As John Judge recites lines from Bob Dylan’s “All Along the Watchtower” in a manner so Shakespearean that it makes rock music’s greatest poet’s original rendering seem pedestrian, Adam Tenenbaum’s music softly plays beneath a montage of JFK assassination researchers at work. These are The Searchers.
Producer, Editor, Writer, and Director Randolph Benson is not a novice in the field of documentary. He has been an instructor of film and video at the Center for Documentary Studies at Duke University for over a decade. In this film, Benson has created an ode, an epic, and a lament in the span of 94 brilliantly crafted minutes.
The film highlights JFK assassination researchers Josiah Thompson, John Judge, Mark Lane, Dr. Cyril Wecht, Robert Groden, Walt Brown, Debra Conway, Jim DiEugenio, Jim Marrs, Lisa Pease, Dr. Gary Aguilar, Rex Bradford (Mary Ferrell), Andy Winiarczyk, Vincent Salandria, Sylvia Meagher, Harold Weisberg, Mae Brussell, and Penn Jones, Jr.
Benson understands, wisely, that the importance of JFK research extends beyond writers as he highlights Conway’s conference and publishing work at JFK Lancer, Bradford’s work at the Mary Ferrell Foundation, and the monumental importance of Winiarczyk’s bookstore, The Last Hurrah. While a majority of the Searchers have produced and continue to produce works that change the state of research today, many others have made valuable contributions in their own fields of expertise.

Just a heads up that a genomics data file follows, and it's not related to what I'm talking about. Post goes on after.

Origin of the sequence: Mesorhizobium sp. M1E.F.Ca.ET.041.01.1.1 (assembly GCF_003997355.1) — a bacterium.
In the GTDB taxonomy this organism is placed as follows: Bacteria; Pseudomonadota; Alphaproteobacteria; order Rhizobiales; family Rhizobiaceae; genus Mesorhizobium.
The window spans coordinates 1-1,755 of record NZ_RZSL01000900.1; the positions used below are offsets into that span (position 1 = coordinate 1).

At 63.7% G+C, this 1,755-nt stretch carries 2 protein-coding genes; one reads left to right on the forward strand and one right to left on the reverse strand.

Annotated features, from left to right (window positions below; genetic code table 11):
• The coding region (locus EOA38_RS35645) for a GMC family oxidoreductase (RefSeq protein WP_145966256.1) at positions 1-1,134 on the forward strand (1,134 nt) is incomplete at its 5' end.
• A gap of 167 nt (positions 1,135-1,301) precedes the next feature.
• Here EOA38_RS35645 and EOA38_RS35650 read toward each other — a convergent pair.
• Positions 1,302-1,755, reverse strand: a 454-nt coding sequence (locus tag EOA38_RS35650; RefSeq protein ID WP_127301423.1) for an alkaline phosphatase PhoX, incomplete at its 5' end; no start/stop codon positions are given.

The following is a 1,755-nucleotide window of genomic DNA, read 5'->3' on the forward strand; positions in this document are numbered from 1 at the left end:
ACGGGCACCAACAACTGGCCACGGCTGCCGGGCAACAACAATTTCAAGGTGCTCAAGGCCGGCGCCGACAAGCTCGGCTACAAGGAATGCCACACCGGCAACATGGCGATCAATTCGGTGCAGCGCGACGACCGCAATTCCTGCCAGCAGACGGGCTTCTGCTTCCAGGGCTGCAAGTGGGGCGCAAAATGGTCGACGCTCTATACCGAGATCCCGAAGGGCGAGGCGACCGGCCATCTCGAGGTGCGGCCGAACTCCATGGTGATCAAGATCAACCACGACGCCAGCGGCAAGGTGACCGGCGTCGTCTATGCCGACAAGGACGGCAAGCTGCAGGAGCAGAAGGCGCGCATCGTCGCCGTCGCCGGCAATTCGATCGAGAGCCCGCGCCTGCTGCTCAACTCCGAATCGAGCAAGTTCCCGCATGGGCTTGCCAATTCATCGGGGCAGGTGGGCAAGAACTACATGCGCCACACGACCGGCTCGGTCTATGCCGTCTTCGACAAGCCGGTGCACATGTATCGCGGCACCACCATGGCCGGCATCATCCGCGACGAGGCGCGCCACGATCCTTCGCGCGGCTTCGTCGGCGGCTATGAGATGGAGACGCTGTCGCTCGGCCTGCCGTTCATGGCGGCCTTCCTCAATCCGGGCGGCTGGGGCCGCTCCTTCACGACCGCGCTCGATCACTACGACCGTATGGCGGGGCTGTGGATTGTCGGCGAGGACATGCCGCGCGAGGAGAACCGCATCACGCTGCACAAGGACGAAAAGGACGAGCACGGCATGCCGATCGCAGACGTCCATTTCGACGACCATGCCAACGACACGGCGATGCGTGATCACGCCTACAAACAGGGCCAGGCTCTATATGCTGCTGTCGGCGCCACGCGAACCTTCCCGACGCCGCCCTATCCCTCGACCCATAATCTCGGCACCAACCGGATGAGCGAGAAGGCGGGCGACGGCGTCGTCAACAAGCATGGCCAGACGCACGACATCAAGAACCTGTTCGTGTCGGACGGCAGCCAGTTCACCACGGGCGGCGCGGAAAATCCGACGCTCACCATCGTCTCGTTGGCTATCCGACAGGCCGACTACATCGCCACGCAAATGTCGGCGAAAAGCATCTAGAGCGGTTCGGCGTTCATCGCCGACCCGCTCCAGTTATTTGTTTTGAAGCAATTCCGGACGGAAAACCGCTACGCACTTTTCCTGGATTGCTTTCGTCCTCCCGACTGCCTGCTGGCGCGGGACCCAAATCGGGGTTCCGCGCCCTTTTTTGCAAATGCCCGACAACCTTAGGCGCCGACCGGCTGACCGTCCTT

Absent here (but thanked in the credits) is Len Osanic’s Black Op Radio program. As this publishes, Osanic has produced 843 episodes, most concerning the JFK assassination. It is the best spotlight the researcher has in 2017. The archives alone may be the second most important JFK assassination archive (next to the Mary Ferrell Foundation’s collection).
The contemporary importance of each researcher should not be underestimated. Most still appear at conferences, as well as appearing on the talk shows and podcasts that attempt to bring research to the masses in this new millennium. To paraphrase the president from whence this research originates, this is a new generation of Americans (and beyond). Reaching them is vital, and despite what some may call topic-fatigue, many of the living researchers still appear, speak, and correspond. Often they do so for nothing other than the satisfaction and hope that the mustard seeds sown into a new generation will become a range of conjoined mountains. And isn’t that just what President Kennedy would have wanted?
Early in the film, Judge describes his passion for the field. “Other people would rather be doing other things,” Judge says. “I wouldn’t… I like to read, I like to research… I like to look into things.” Judge was 15-years-old on November 22, 1963. Benson further humanizes each researcher by filming them within their own environments – the cities, pubs, offices, clinics, and lairs that make the researchers most comfortable.
These are not the tin-foil hats looking for a better explanation to an unthinkable tragedy, as the mainstream media would like the public to believe. They are forensic pathologists, high school teachers, ophthalmologists, attorneys, publishers, and moms. These are men and women who all began with the research – many with the Warren Report’s own words – and whose seeds were planted across America at various times. Hearing their personal stories is simultaneously satisfying and exhilarating.
When the topic briefly turns to the mainstream media, as it does throughout John Barbour’s new documentary, The American Media & the Second Assassination of President John F. Kennedy, JFK assassination legend Groden pulls no punches.